Reporting Offshore or Out of Cellular Range

To collect information offshore out of cellular range, anglers can download MyFishCount mobile app and use the app, regardless of whether or not you are within cell phone range. You should always check for updates to the app before heading offshore. Anglers can also download the Offline Form to record catch and trip information on paper to later be entered into MyFishCount. Click the Offline Form tab at the top of the MyFishCount page in order to view and download the form for printing.  Be sure to transfer the information you collect on the form to your individual MyFishCount account.


Recommended Photo Methods

The photos you take are an important part of the MyFishCount reporting process. However, if you don’t have your phone/camera ready to take a picture and you are releasing the fish, it is better to release the fish quickly than to keep it on the deck of the boat while you get your camera out.  Pictures collected through MyFishCount can be used to estimate the length of fish that are caught and released.  Photographs should include something to measure alongside the fish. When taking a picture please do the following:

  • Capture the whole fish from snout to tail in the photo. 
  • Have the fish on a measuring board or beside something of standard length (soda can, coin, etc.).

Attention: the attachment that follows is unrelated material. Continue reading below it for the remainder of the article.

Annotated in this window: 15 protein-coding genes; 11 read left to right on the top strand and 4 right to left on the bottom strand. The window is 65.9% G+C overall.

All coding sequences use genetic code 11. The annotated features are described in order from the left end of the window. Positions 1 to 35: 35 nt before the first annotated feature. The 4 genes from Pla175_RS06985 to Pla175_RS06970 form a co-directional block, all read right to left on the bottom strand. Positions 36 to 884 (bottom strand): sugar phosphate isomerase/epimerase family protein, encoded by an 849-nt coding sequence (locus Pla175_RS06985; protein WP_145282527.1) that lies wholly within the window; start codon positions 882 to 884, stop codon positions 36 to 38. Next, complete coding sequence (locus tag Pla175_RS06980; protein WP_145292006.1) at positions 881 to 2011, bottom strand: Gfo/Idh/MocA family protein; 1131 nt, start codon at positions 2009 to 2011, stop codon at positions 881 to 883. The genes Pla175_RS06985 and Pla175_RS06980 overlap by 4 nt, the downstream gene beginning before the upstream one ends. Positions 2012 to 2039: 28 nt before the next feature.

Picture provided by B


Continue to Participate in Current Surveys!

In addition to reporting through the app and web-portal, we strongly encourage fishermen to continue participating in state-run sampling programs. Remember, the intention of this project is to compliment and provide an additional data stream to the Marine Recreational Information Program. Please use the links to below to learn more about your State’s fishery programs. 


North Carolina -

South Carolina -

Georgia -

Florida -


Participate in Carcass Collections Programs During the 2018 Red Snapper Season

Carcass collection programs have been developed by North Carolina, South Carolina, and Georgia to collect additional information that length alone cannot provide.  The leftover carcass of snapper grouper species can provide important information needed in management including the age and sexual maturity of snapper grouper species caught by recreational fishermen.  Fish with the head, tail, and stomach intact are ideal.  Please consider dropping off your fish carcass so that it can be used in science and management.  Locations for the carcass collection sites can be found at the SAFMC’s website.